Diego is a former TLC student who is from Panama. He came to the United States in April of 2018 through a government-sponsored study abroad program. In this program experience, those chosen students had the opportunity to study four months of English with The Language Company-Edmond and one semester in select fields of study at TLC Host University, University of Central Oklahoma. He shared his great experience with TLC, UCO, and life in the United States.
I studied in the Intensive English Program for two months at TLC and switched to Advance Proficiency Level for the last two months of study with The Language Company. TLC’s average class size is around 10, so it is easier for me to get to know teachers and other international students. Especially, meeting my favorite English teacher, Andrew, every day was so much fun. Other than teachers from my classrooms, Nauzi, who is a part of TLC-Edmond’s administration staff, always encouraged me to practice English. That made not only me, but also other Panamanian students realize that we have to speak English repeatedly in order to improve. Because of these great teachers and staff, I felt comfortable with TLC Edmond’s atmosphere. There was no pressure to be perfect in English, just encouragement and support to improve. In addition, I really enjoyed TLC’s activities such as Board games and Karaoke parties. Through activities, I was able to meet new people and practice my English .
After four months studying at TLC, my UCO classes started. I usually woke up around 8:30 AM and ate breakfast. After eating breakfast, I went to my classroom by 9 AM and I usually stayed at UCO until 5 PM. When I was in Panama, I used to go to my university from 7 AM and had classes until 12 PM. After classes, I stayed at the library to study around 6 PM. Therefore, there is no big difference in my class schedule. My favorite class was Fundamentals of Speech. My professor, Ms. Carter, always joked around and I had so much fun. It did not feel like a class.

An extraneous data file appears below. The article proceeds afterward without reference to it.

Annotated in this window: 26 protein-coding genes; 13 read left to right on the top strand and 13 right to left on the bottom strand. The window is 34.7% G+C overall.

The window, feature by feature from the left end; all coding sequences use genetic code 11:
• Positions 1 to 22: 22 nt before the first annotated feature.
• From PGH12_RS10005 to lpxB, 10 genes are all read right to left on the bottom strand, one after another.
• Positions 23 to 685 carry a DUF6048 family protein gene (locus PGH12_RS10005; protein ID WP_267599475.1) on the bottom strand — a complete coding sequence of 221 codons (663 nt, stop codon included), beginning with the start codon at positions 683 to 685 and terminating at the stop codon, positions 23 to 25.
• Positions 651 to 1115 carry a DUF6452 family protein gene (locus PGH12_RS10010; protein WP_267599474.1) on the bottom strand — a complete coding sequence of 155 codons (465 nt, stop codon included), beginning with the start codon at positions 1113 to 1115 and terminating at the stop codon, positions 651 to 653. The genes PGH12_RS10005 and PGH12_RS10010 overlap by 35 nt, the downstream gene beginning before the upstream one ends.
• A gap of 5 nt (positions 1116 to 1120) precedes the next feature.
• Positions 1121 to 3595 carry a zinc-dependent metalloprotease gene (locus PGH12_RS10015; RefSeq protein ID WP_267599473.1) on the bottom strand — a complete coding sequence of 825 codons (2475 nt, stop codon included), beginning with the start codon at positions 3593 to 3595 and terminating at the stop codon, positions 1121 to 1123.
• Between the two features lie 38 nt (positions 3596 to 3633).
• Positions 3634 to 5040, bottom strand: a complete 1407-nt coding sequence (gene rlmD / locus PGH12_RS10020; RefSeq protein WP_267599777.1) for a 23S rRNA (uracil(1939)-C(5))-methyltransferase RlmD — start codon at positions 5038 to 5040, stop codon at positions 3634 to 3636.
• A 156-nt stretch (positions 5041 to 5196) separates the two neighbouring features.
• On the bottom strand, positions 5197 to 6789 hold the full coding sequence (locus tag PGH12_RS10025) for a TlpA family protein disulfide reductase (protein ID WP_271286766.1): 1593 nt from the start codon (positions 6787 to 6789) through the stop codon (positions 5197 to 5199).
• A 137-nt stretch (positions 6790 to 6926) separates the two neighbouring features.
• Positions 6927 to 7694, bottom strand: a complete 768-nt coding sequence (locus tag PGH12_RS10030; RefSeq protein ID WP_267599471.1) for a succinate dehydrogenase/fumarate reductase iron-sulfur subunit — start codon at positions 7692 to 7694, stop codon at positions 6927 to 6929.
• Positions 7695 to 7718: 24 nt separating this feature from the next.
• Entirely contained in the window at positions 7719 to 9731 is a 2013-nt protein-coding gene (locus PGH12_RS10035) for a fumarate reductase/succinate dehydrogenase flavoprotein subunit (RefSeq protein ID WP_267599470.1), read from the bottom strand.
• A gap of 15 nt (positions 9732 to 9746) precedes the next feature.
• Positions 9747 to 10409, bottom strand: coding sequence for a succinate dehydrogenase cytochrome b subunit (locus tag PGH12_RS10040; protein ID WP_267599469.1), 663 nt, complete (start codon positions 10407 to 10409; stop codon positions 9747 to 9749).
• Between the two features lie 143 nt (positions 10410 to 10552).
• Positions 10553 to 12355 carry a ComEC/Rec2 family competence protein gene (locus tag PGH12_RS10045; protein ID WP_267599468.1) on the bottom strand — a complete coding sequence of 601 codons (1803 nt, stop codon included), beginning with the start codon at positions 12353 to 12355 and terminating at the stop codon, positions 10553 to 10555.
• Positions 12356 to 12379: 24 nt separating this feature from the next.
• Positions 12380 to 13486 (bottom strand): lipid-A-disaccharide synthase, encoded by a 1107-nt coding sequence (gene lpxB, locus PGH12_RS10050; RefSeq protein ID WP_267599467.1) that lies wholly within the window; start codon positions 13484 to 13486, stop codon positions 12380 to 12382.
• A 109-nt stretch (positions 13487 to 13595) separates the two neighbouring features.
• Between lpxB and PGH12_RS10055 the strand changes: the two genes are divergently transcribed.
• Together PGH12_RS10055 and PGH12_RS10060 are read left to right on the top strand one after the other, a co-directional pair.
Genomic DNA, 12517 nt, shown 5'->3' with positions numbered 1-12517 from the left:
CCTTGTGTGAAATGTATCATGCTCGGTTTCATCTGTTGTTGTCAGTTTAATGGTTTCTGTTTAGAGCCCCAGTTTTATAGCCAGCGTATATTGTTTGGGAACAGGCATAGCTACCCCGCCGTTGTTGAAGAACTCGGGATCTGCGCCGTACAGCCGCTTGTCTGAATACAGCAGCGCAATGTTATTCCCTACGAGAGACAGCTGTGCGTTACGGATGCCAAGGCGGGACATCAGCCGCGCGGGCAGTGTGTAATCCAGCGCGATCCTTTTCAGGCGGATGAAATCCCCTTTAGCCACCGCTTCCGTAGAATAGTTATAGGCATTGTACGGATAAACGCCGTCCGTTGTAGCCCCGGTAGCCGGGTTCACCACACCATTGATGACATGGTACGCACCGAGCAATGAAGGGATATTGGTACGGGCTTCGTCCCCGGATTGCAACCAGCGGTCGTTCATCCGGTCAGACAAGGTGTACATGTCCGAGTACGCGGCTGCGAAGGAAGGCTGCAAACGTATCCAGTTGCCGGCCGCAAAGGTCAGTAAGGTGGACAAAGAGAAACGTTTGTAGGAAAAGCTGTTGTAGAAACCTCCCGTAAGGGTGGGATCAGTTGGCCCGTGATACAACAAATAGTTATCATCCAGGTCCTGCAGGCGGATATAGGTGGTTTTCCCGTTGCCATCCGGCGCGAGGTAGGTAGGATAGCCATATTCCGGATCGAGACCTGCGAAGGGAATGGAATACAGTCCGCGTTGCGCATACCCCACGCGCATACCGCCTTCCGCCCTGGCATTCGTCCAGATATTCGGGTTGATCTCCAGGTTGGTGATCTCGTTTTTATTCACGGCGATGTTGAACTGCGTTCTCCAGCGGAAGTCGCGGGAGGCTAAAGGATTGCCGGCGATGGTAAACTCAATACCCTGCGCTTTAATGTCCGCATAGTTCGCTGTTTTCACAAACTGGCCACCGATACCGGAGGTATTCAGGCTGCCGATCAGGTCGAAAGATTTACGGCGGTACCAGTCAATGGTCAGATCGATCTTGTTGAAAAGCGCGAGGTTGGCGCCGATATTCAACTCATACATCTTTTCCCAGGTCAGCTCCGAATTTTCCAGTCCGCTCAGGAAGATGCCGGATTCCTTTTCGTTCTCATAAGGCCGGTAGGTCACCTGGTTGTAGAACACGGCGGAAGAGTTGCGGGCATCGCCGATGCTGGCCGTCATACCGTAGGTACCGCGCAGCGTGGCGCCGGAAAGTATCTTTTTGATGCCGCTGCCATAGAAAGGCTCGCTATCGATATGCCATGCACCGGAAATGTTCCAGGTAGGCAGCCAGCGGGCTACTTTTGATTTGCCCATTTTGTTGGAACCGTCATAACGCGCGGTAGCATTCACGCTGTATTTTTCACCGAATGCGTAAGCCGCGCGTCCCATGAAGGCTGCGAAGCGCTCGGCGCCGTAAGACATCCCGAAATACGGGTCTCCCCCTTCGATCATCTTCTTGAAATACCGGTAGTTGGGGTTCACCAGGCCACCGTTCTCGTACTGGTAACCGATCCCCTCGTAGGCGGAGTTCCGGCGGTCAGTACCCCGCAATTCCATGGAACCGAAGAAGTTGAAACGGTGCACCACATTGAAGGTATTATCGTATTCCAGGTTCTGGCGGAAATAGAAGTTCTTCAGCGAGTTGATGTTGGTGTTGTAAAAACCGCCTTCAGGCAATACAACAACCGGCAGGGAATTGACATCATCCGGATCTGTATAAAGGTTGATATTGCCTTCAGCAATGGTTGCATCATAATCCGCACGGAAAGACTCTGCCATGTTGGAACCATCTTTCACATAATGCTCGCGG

However, there were a few things that I felt completely different from what I was used to. For instance, enrolling for classes is much easier here and I can do it without seeing my academic adviser. On the other hand, in Panama, I had to see my academic adviser and followed what she or he told me to take for a semester. Without seeing them, I will not be able to enroll for classes. However, with the American enrolling system, everyone can get opportunities to earn knowledge from classes that they are interested in learning. In American universities, academic advisers are available to provide guidance on which credits are needed for each department in order for students to complete their degrees. This is the culture shock that I have experienced. Moreover, the style of classes varies from class to class. I never had the same classmates from my other classes. You will meet new people in each class room.
While I was in the United States, I stayed at the place called “The International House.” That is an off-campus dormitory, and you will see many international students from all over the world. My roommates were Oscar from Panama, Makinori from Japan, and Shinyu from South Korea. Because I met a lot of international students, it made me see things in a bigger picture. Before coming to the United States, I used to think about only Panama, but now I do not. Seeing cultural differences definitely made me open-minded.
My advice for those who want to study English in the United States would be to not be afraid of speaking in English. I came to the United States with many other Panamanian students. Yet, I tried to be with both international and American students as much as I could.
Through this journey, I became more responsible, independent, and money-conscious. I also noticed that the more you work, the more you will get in the outcome. After coming back to Panama, I will keep studying my major, software engineering, to get a software developer job. I hope I can come back to the United States someday.
For to see more study abroad experience, check out this YouTube video! (credits: Joseph Morales)